Juvenile idiopathic arthritis is relatively prevalent among school-aged children in Brazil, affecting 196 children for every 100.000, a population-based study reveals.
The study, “Prevalence of juvenile idiopathic arthritis in schoolchildren from the city of São Paulo, the largest city in Latin America,” was published in the journal Advances in Rheumatology.
Juvenile idiopathic arthritis is the most prevalent chronic rheumatic disease among children and adolescents. It is characterized by chronic inflammation of the joints that, if left untreated, can lead to progressive and destructive arthritis.
The prevalence of this disease has been found to be quite variable among different populations, ranging between 3.83 and 400 cases for every 100,000 children. This variability is believed to be, at least in part, due to genetic factors and changes in the mechanisms of genetic regulation (epigenetics).
Brazilian researchers evaluated the prevalence of juvenile idiopathic arthritis in São Paulo, one of the most populous cities in the world.
The team asked parents and caregivers of children and adolescents (between 1 and 16 years old) from 12 private schools in São Paulo to respond to the Early Diagnosis of Arthritis 12 (EDA-12) questionnaire.
This is a validated screening tool that is composed of 12 simple questions about current and past signs and symptoms of juvenile idiopathic arthritis, such as joint pain or swelling, deformities, fever and rash, as well as patterns of daily activities. One point is granted for every positive response, meaning that the EDA-12 will range from 0 to a maximum of 12 points.
The team collected a total of 5,710 questionnaires, of which 108 (1.89%) had scores of 5 or more points.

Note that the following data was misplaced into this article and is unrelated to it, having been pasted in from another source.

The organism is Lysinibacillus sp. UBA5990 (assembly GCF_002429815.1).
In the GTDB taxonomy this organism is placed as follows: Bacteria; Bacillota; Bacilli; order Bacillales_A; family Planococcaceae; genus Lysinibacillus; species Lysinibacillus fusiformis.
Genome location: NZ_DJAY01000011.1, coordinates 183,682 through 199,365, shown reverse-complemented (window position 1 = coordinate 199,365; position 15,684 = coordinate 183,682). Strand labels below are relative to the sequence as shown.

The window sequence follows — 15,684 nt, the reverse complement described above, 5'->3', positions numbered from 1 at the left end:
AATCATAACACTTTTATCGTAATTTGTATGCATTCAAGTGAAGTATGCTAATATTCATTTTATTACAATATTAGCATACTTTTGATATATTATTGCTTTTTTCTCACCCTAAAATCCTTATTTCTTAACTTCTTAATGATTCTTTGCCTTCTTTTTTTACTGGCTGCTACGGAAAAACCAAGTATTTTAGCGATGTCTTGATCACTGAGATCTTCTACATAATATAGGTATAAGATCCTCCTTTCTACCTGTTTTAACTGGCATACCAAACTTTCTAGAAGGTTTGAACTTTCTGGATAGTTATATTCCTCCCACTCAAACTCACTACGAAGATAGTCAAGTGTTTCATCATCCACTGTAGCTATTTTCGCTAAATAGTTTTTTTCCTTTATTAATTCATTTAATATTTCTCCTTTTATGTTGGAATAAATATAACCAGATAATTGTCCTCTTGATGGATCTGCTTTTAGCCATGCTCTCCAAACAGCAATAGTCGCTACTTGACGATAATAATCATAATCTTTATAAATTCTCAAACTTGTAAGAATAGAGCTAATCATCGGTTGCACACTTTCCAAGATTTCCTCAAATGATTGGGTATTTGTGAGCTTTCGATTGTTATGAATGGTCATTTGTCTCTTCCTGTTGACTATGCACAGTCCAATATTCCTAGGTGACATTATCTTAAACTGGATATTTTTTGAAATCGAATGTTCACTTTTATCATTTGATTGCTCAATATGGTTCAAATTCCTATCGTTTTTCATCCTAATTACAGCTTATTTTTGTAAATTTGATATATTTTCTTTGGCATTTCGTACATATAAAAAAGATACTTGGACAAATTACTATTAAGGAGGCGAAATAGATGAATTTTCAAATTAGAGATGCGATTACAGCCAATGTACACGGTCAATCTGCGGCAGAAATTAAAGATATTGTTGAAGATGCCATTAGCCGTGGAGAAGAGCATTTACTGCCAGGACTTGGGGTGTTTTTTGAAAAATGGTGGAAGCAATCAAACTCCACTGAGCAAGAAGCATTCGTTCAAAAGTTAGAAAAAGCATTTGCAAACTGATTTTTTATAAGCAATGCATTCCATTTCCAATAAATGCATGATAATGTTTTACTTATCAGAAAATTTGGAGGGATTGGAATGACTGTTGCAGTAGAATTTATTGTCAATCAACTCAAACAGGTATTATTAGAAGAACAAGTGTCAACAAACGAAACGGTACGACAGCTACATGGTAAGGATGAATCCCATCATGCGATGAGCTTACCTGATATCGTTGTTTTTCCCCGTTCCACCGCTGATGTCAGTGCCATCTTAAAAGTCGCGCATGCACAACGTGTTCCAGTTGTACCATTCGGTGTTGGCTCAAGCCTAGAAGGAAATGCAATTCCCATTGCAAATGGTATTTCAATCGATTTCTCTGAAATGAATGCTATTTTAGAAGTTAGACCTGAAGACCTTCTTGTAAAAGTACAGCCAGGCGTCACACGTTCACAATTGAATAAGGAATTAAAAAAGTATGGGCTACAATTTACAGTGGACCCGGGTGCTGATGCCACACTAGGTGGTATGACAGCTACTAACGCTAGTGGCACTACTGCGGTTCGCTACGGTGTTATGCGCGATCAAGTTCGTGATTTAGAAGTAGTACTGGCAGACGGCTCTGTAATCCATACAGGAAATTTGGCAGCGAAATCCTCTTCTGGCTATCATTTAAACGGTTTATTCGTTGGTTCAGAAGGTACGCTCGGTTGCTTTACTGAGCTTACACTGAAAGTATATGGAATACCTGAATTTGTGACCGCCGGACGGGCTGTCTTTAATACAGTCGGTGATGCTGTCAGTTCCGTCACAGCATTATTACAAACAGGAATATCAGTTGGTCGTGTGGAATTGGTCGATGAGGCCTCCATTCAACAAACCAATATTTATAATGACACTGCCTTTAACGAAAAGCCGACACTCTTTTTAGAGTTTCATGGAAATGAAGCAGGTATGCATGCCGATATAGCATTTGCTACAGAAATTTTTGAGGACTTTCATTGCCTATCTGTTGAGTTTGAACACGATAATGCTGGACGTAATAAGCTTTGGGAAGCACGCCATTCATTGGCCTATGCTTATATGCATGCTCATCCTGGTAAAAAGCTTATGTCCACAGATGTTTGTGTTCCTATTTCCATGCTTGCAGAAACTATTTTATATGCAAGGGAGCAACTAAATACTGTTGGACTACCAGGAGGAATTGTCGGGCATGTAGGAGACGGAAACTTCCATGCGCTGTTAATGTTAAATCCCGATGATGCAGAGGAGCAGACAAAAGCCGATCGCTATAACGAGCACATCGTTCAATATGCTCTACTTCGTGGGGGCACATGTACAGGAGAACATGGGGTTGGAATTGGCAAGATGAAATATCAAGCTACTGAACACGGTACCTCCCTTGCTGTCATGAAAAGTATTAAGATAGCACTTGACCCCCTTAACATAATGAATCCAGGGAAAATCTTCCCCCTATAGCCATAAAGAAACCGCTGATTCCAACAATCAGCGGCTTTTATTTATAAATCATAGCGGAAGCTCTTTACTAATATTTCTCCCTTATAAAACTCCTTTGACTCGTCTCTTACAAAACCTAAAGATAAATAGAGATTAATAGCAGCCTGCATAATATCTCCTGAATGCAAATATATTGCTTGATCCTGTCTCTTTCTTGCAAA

The parents of these students were called for an appointment to review their child’s medical history, while the children underwent a physical examination at school. After this process was completed, 10 children (five girls and five boys) were confirmed as meeting the diagnostic criteria for juvenile idiopathic arthritis.
These children were 4 to 13 years old and the numbers of tender or painful joints varied from one to 10. Seven of these children were found to have oligoarticular arthritis, while three had polyarticular disease. All reported they already were in follow-up with pediatric rheumatologists and ophthalmologists.
These findings demonstrate that juvenile idiopathic arthritis affects 0.196% of children aged 1 to 16 years, with an estimated prevalence of 196 cases for every 100,000 children and adolescents in Brazil.
“This prevalence is within the range observed in similar studies conducted in other countries,” the researchers wrote.
“[T]he EDA-12 items questionnaire proved to be a useful tool in screening suspected cases of chronic arthropathy,” they said.